Plastic waste has become one of the most talked about
environmental issues we are facing. Since the Blue Planet
documentaries highlighted problems with “ocean plastic” there has been
increasing scrutiny about what happens to the waste plastic we send
for recycling. It can take decades to degrade in landfill and is made
from oil (a finite fossil fuel). We don’t have enough recycling
facilities in the UK to deal with all of it, so waste management
companies often export our waste to other countries but they might not
always have the capacity to recycle it either. UK plastic waste has
been found stockpiled in abandoned waste facilities in Malaysia; and
China has stopped receiving our plastic waste altogether.
It is estimated that, globally, 8m tonnes of
plastic enter our oceans each year, a result of products containing
plastic going down the drain (more on that tomorrow) or litter being
carried by wind and rainwater. Storing and moving our waste around the
country, and the world, means there is a risk some will escape our
control. It’s also becoming clear that microplastics, whether from
manufacturing processes or from waste plastic degrading into tiny
pieces, can be found in our river and sea beds, and even in bottled
water. While a recent study found this not to be harmful to human
health, it is a stark reminder that everything we produce, use and
throw away has an impact that we don’t always see. The best way to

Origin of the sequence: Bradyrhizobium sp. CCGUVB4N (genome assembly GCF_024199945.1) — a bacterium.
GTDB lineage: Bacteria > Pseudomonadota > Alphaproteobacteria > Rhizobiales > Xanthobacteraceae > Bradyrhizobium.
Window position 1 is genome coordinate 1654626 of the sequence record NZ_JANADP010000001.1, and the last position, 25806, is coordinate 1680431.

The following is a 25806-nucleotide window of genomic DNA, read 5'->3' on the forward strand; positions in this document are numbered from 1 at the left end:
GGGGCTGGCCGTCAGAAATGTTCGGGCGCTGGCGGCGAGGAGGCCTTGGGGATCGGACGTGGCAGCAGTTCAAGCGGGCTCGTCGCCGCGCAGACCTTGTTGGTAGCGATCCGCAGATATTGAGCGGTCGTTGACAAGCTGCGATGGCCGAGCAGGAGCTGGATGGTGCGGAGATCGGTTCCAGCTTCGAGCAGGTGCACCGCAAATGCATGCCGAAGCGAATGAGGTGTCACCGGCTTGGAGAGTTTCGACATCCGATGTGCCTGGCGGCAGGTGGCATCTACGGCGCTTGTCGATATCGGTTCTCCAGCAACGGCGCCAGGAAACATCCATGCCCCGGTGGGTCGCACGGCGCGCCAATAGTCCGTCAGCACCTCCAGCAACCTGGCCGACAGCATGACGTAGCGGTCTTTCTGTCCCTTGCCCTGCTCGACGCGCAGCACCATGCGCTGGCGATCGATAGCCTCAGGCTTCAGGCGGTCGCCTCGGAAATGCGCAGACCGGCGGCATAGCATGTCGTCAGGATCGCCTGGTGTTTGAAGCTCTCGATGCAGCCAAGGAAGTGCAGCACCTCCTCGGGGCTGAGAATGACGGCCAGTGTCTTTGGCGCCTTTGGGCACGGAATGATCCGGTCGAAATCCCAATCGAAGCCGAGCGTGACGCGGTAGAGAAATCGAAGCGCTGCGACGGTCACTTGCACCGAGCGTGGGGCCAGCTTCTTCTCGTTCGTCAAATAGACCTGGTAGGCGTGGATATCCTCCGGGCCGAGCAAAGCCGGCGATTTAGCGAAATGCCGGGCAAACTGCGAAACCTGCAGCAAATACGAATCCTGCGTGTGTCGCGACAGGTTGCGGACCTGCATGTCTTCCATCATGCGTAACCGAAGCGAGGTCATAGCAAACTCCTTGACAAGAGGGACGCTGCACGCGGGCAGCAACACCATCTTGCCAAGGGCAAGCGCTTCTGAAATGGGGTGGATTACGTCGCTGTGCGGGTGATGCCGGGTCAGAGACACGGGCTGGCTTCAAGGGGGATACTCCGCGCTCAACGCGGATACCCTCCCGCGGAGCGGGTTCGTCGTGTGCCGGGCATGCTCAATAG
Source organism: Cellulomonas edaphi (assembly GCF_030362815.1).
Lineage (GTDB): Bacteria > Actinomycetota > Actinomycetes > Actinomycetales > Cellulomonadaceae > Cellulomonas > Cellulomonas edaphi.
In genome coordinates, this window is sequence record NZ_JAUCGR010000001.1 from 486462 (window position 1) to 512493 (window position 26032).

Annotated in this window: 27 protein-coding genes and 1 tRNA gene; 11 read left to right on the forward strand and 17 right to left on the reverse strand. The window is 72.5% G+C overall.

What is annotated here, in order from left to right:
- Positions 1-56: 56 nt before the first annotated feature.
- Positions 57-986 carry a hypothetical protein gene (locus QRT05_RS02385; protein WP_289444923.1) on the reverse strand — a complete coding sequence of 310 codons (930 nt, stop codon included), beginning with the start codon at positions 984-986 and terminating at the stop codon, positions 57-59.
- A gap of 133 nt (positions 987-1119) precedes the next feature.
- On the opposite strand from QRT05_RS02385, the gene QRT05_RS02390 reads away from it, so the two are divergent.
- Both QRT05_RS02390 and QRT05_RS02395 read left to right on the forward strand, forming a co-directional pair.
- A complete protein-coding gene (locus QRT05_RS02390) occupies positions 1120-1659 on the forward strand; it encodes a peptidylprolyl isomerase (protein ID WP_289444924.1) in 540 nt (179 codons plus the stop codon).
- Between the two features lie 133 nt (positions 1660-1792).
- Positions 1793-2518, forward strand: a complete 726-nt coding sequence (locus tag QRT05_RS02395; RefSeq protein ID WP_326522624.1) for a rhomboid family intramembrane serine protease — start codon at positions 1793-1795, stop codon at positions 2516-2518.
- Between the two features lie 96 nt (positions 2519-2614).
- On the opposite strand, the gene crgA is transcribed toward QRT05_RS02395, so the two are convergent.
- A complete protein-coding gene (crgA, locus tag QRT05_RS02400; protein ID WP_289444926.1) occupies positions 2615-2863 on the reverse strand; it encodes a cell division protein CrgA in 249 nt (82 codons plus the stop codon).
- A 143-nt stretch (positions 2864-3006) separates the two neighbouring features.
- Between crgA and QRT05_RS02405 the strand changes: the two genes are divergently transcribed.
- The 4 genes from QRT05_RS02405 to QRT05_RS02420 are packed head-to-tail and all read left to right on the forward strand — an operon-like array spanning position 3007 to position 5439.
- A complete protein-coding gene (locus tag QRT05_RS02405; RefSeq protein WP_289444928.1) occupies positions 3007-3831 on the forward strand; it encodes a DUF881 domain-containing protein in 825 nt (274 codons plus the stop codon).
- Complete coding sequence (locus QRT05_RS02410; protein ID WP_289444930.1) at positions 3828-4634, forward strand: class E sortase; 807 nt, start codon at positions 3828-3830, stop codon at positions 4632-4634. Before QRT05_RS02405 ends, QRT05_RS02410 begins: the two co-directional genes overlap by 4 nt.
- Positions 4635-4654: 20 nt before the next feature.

tackle this problem is to have a “Zero waste” approach, and not
produce plastic waste in the first place.
As part of a government initiative to remove Consumer Single Use
Plastic (CSUP) from its estate, Interserve is working with Compass,
our catering provider on the DWP contract, to replace some plastic
items used in coffee outlets and canteens, and eliminate others
altogether. So far we have:-
switched from plastic to wooden cutlery and hot drinks stirrers
stopped providing sauce in single use sachets and dispense it in
switched from plastic to cardboard takeaway containers and straws
hot drinks cups in all Peak Street outlets are made from
we’ve even introduced a plastic-free teabag (yes, plastic really is
What can I do about this?
Say “No” to Single Use! The best thing we can all do is try not
to use disposable, single use items:
Take your Interserve water bottle with you
and get it refilled for free, rather than buying bottled water.
You can also find cafes and shops in your area who will let you refill
it for free by downloading the app from https://refill.org.uk/
Carry a reusable coffee cup or flask for hot
drinks. Most outlets, including on the DWP estate, will offer a
discount for this.
If you buy lunch from a canteen, sandwich shop or salad bar,
bring your own reusable containe
r to take it away with you, or eat in and use washable crockery
Avoid cling film for your leftovers –
foil is more recyclable. Natural cotton and beeswax wraps
are becoming more widely available and popular – they can be moulded
to fit your plate or bowl and washed in cold water.
Unless otherwise stated, data and statistics are taken from HM
Government’s “Our Waste, Our Resources: a Strategy for
(2018) and “UK Statistics on Waste” published by DEFRA and Government
Statistical Service, March 2019.
There are many other little
changes you can make. Some small shops and even some supermarkets
allow you to take your own container to fill with rice, pasta, cereal
etc. Consider getting your milk delivered in returnable glass bottles
instead of plastic.